[16] To better represent the permeability data with the KC function, average effective throat radius (Reffective) data were used to supplement equation (1). For porosity values where Reffective values were not available, a linear interpolation between measured Reffective values was used. Tortuosity was held constant at 1.5 (average theoretical tortuosity for a clean glass bead pack) and the KC function with Reffective was fit to the raw data, results (Figure 1b) show a better fit, however, this function still failed to represent the empirical data (fitting parameter, C = 5.3). In a third attempt tortuosity was used as a fitting parameter and allowed to change for each porosity value. The KC function with Reffective and tortuosity included provided the best fit (Figure 1b, fitting parameters, C = 5.3 & τ = 1.5 to 7.2). However, this approach still did not completely represent the empirical data and a tortuosity value of 7.2 seems unrealistic. Most likely, in the case of biomineralization, the KC function is too simple to properly represent the complex porosity-permeability relationship. However, two reasonable propositions that could explain our inability to predict the empirical data with the KC function must be addressed, which are either (1) sub-CMT resolution precipitate morphology is significantly reducing permeability or (2) biofilm formation which is not visible with CMT is reducing permeability.

[17] To address the first proposition, backscattered electron SEM images (Hitachi TM-1000, Figures 2d2f) of the precipitates were acquired; the excavated samples were drained and air dried at 30°C for 48 hours before being mounted with carbon tape and imaged in low vacuum conditions to mitigate charging artifacts. SEM images show that calcium carbonate precipitates are an assemblage of spherical and cubic precipitates that are micro-porous. Figure 2 suggests that when modeling biomineralization the precipitate should not be considered a solid phase, and thus, its internal micro-porosity should be considered. However, it is reasonable to suggest that micro-porosity would not dramatically affect permeability since the pores appear too small for bulk advective transport. Figures S8 and S9 provide additional details concerning the mixed precipitate morphology and precipitate composition. As found by Fredrich et al. [2006], the relationship between porosity and permeability depends on effective porosity and not the disconnected microporosity that exists at near sub-CMT resolution. Overall, micro-porosity is more likely an important parameter when considering reactivity, structural soil mechanics, and the geophysical signature of biomineralization.

[18] A second possibility is clogging due to accumulated non-mineral biological products. Microbes and exopolymeric substances have very similar x-ray attenuation coefficient as water and are not readily seen with CMT, thus any additional clogging due to bioaccumulation would not have been accounted for. However, recent confocal laser scanning microscopy images of S. pasteurii reported by [Schultz et al., 2011] show that this particular organism forms a sparse biofilm. Nevertheless, permeability reduction due to biofilm formation cannot be ruled out, at this point.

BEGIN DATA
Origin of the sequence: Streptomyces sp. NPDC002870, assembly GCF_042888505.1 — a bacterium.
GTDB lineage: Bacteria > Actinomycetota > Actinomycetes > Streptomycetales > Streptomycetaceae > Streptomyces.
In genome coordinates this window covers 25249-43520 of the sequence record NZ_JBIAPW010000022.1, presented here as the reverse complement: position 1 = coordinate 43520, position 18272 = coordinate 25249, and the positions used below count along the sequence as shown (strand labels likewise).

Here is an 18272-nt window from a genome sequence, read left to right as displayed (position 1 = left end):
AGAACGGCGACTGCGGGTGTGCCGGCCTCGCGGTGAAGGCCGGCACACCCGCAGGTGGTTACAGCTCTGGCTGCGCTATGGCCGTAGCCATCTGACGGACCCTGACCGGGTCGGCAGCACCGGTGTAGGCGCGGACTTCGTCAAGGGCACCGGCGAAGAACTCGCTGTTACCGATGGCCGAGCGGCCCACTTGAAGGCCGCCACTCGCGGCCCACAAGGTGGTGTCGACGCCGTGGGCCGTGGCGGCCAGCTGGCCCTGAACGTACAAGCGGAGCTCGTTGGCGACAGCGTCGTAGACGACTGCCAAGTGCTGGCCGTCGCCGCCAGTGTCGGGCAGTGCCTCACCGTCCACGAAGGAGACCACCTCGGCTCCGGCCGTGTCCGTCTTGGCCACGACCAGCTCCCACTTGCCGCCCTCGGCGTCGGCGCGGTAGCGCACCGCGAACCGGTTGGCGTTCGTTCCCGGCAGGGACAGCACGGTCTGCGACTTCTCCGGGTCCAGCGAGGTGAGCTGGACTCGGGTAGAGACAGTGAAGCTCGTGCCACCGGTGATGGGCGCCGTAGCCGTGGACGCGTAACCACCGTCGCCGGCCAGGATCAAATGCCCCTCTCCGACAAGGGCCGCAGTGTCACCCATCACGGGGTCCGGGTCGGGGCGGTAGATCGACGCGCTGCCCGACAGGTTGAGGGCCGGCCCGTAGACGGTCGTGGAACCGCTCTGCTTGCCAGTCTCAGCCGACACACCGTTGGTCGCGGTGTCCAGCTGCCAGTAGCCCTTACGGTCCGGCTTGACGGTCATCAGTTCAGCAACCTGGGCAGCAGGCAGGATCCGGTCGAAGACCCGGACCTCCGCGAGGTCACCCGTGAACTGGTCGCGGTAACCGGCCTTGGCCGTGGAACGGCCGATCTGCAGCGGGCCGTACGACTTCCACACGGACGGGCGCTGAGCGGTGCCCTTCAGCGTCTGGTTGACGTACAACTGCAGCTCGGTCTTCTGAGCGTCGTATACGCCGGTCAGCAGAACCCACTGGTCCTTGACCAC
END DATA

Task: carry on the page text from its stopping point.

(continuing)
4. Conclusion

[19] Our results demonstrate that traditional KC models are not sufficient for predicting the porosity-permeability relationship observed during biomineralization and geometric information from CMT images were needed to supplement the KC function. A similar conclusion was reached by Chen et al. [2008], where inorganic colloid deposition within an initially simple porous media produced sufficient internal complexity, such that, the KC function could not provided a good fit. Pore morphology dramatically changed as a result of precipitation, increasing the number of pore bodies (and throats) and decreasing the effective radii of pore throats and pore bodies. The discrepancy with the simple KC function suggests that field scale reactive transport models will require more sophisticated porosity/permeability models to effectively capture changes in transport properties generated during bioremediation or biologically-enhanced CO2 sequestration. Overall, biomineralized CaCO3 substantially reduced permeability. When modeling this reduction, porosity, effective throat radius, tortuosity, and the biofilm phase should be considered to vary both spatially and temporally.


[20] Primary support was provided by the U.S. DOE Biological and Environmental Research Program (contract DE-AC02-05CH11231) through the LBNL Sustainable Systems Scientific Focus Area. Secondary support for J.A-F, provided by the Center for Nanoscale Control of Geologic CO2, an Energy Frontier Research Center, funded by U.S. DOE, Office of Basic Energy Sciences (contract DE-AC02-05CH11231). We also thank Jamie Nasiatka (ALS, BL8.3.2) for flowcell design, Maša Prodanović (UT Austin) for providing 3DMA, Qianoa Hu for SEM imaging assistance, and Dorthe Wildenschild (OSU) for computing support. CMT work was performed with the assistance of Alastair MacDowell at the Advanced Light Source, Beamline 8.3.2, which is supported by the Office of Science, Office of Basic Energy Sciences, of the U.S. DOE (contract DE-AC02-05CH11231). Microbiological work was performed with the assistance of Caroline Ajo-Franklin as a User project at the Biological Nanostructure Facility within the Molecular Foundry (LBNL) which is supported by the Office of Science, Office of Basic Energy Sciences, of the U.S. DOE (contract DE-AC02—05CH11231).

[21] The Editor thanks Aaron Packman and anonymous reviewer for their assistance in evaluation this paper.